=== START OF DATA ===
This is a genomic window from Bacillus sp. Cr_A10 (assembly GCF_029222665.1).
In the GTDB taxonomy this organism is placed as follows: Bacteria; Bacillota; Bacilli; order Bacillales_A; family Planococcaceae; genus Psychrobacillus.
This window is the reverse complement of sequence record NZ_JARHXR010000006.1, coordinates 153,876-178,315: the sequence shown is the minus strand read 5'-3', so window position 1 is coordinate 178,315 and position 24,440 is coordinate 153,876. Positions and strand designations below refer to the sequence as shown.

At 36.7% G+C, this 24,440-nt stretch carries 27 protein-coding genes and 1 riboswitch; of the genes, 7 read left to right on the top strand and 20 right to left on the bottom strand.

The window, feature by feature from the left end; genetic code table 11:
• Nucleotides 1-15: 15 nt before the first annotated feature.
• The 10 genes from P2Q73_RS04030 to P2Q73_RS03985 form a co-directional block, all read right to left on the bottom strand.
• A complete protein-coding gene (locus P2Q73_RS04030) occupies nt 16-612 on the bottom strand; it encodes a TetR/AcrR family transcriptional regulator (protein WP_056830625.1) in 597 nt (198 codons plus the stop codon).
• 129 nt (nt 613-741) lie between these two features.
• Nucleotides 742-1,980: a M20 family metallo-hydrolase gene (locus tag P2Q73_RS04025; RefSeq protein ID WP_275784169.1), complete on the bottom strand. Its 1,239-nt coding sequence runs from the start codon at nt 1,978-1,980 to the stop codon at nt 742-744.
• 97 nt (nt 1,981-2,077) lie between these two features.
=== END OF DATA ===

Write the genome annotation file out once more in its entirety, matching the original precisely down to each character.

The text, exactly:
This is a genomic window from Bacillus sp. Cr_A10 (assembly GCF_029222665.1).
In the GTDB taxonomy this organism is placed as follows: Bacteria; Bacillota; Bacilli; order Bacillales_A; family Planococcaceae; genus Psychrobacillus.
This window is the reverse complement of sequence record NZ_JARHXR010000006.1, coordinates 153,876-178,315: the sequence shown is the minus strand read 5'-3', so window position 1 is coordinate 178,315 and position 24,440 is coordinate 153,876. Positions and strand designations below refer to the sequence as shown.

At 36.7% G+C, this 24,440-nt stretch carries 27 protein-coding genes and 1 riboswitch; of the genes, 7 read left to right on the top strand and 20 right to left on the bottom strand.

The window, feature by feature from the left end; genetic code table 11:
• Nucleotides 1-15: 15 nt before the first annotated feature.
• The 10 genes from P2Q73_RS04030 to P2Q73_RS03985 form a co-directional block, all read right to left on the bottom strand.
• A complete protein-coding gene (locus P2Q73_RS04030) occupies nt 16-612 on the bottom strand; it encodes a TetR/AcrR family transcriptional regulator (protein WP_056830625.1) in 597 nt (198 codons plus the stop codon).
• 129 nt (nt 613-741) lie between these two features.
• Nucleotides 742-1,980: a M20 family metallo-hydrolase gene (locus tag P2Q73_RS04025; RefSeq protein ID WP_275784169.1), complete on the bottom strand. Its 1,239-nt coding sequence runs from the start codon at nt 1,978-1,980 to the stop codon at nt 742-744.
• 97 nt (nt 1,981-2,077) lie between these two features.